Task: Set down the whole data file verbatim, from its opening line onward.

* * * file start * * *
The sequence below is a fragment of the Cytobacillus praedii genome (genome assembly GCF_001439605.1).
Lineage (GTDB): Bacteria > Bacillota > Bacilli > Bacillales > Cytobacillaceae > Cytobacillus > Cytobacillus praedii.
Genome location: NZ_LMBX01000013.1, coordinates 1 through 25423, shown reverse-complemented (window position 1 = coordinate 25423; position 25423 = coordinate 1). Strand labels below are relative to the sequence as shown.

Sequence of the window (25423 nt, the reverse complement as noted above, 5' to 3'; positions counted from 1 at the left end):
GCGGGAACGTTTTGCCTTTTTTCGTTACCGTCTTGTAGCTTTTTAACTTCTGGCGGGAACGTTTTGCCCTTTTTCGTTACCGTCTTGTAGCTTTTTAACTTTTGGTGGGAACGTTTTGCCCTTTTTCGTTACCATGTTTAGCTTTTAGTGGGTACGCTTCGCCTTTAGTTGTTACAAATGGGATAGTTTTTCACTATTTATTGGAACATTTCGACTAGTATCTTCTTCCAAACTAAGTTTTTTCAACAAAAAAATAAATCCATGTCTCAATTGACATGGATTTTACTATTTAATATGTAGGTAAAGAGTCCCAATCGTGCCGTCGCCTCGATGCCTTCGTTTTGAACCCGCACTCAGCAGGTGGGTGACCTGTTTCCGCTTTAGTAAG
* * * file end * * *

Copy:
The sequence below is a fragment of the Cytobacillus praedii genome (genome assembly GCF_001439605.1).
Lineage (GTDB): Bacteria > Bacillota > Bacilli > Bacillales > Cytobacillaceae > Cytobacillus > Cytobacillus praedii.
Genome location: NZ_LMBX01000013.1, coordinates 1 through 25423, shown reverse-complemented (window position 1 = coordinate 25423; position 25423 = coordinate 1). Strand labels below are relative to the sequence as shown.

Sequence of the window (25423 nt, the reverse complement as noted above, 5' to 3'; positions counted from 1 at the left end):
GCGGGAACGTTTTGCCTTTTTTCGTTACCGTCTTGTAGCTTTTTAACTTCTGGCGGGAACGTTTTGCCCTTTTTCGTTACCGTCTTGTAGCTTTTTAACTTTTGGTGGGAACGTTTTGCCCTTTTTCGTTACCATGTTTAGCTTTTAGTGGGTACGCTTCGCCTTTAGTTGTTACAAATGGGATAGTTTTTCACTATTTATTGGAACATTTCGACTAGTATCTTCTTCCAAACTAAGTTTTTTCAACAAAAAAATAAATCCATGTCTCAATTGACATGGATTTTACTATTTAATATGTAGGTAAAGAGTCCCAATCGTGCCGTCGCCTCGATGCCTTCGTTTTGAACCCGCACTCAGCAGGTGGGTGACCTGTTTCCGCTTTAGTAAG